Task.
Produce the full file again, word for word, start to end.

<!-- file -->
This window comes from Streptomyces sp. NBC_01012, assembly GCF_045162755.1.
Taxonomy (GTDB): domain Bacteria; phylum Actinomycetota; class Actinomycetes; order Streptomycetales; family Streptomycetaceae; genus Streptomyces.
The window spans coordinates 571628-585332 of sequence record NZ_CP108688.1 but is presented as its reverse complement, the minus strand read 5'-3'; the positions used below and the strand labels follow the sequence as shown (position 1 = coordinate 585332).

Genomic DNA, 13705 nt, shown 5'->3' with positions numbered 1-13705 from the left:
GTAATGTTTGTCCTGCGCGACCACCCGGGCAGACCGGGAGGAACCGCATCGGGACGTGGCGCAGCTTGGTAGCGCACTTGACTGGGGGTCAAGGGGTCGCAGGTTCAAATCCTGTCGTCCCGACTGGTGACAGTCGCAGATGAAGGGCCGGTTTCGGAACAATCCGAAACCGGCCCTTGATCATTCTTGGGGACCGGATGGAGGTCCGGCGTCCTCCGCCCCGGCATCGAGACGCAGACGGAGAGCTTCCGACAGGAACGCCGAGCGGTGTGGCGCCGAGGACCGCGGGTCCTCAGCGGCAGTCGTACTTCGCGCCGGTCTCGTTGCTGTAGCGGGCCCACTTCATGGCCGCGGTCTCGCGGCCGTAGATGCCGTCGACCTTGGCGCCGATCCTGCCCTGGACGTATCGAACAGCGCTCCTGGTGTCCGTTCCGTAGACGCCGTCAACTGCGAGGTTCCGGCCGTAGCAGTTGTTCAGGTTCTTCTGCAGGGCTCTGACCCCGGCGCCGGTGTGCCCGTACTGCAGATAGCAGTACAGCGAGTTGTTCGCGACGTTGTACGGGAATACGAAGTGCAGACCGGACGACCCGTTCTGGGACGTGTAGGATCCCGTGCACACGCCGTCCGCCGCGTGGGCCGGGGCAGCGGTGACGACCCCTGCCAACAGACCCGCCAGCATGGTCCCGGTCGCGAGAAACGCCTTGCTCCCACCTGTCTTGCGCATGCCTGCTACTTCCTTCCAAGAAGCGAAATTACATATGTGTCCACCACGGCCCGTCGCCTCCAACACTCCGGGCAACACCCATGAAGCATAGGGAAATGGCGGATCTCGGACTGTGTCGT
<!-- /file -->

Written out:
This window comes from Streptomyces sp. NBC_01012, assembly GCF_045162755.1.
Taxonomy (GTDB): domain Bacteria; phylum Actinomycetota; class Actinomycetes; order Streptomycetales; family Streptomycetaceae; genus Streptomyces.
The window spans coordinates 571628-585332 of sequence record NZ_CP108688.1 but is presented as its reverse complement, the minus strand read 5'-3'; the positions used below and the strand labels follow the sequence as shown (position 1 = coordinate 585332).

Genomic DNA, 13705 nt, shown 5'->3' with positions numbered 1-13705 from the left:
GTAATGTTTGTCCTGCGCGACCACCCGGGCAGACCGGGAGGAACCGCATCGGGACGTGGCGCAGCTTGGTAGCGCACTTGACTGGGGGTCAAGGGGTCGCAGGTTCAAATCCTGTCGTCCCGACTGGTGACAGTCGCAGATGAAGGGCCGGTTTCGGAACAATCCGAAACCGGCCCTTGATCATTCTTGGGGACCGGATGGAGGTCCGGCGTCCTCCGCCCCGGCATCGAGACGCAGACGGAGAGCTTCCGACAGGAACGCCGAGCGGTGTGGCGCCGAGGACCGCGGGTCCTCAGCGGCAGTCGTACTTCGCGCCGGTCTCGTTGCTGTAGCGGGCCCACTTCATGGCCGCGGTCTCGCGGCCGTAGATGCCGTCGACCTTGGCGCCGATCCTGCCCTGGACGTATCGAACAGCGCTCCTGGTGTCCGTTCCGTAGACGCCGTCAACTGCGAGGTTCCGGCCGTAGCAGTTGTTCAGGTTCTTCTGCAGGGCTCTGACCCCGGCGCCGGTGTGCCCGTACTGCAGATAGCAGTACAGCGAGTTGTTCGCGACGTTGTACGGGAATACGAAGTGCAGACCGGACGACCCGTTCTGGGACGTGTAGGATCCCGTGCACACGCCGTCCGCCGCGTGGGCCGGGGCAGCGGTGACGACCCCTGCCAACAGACCCGCCAGCATGGTCCCGGTCGCGAGAAACGCCTTGCTCCCACCTGTCTTGCGCATGCCTGCTACTTCCTTCCAAGAAGCGAAATTACATATGTGTCCACCACGGCCCGTCGCCTCCAACACTCCGGGCAACACCCATGAAGCATAGGGAAATGGCGGATCTCGGACTGTGTCGT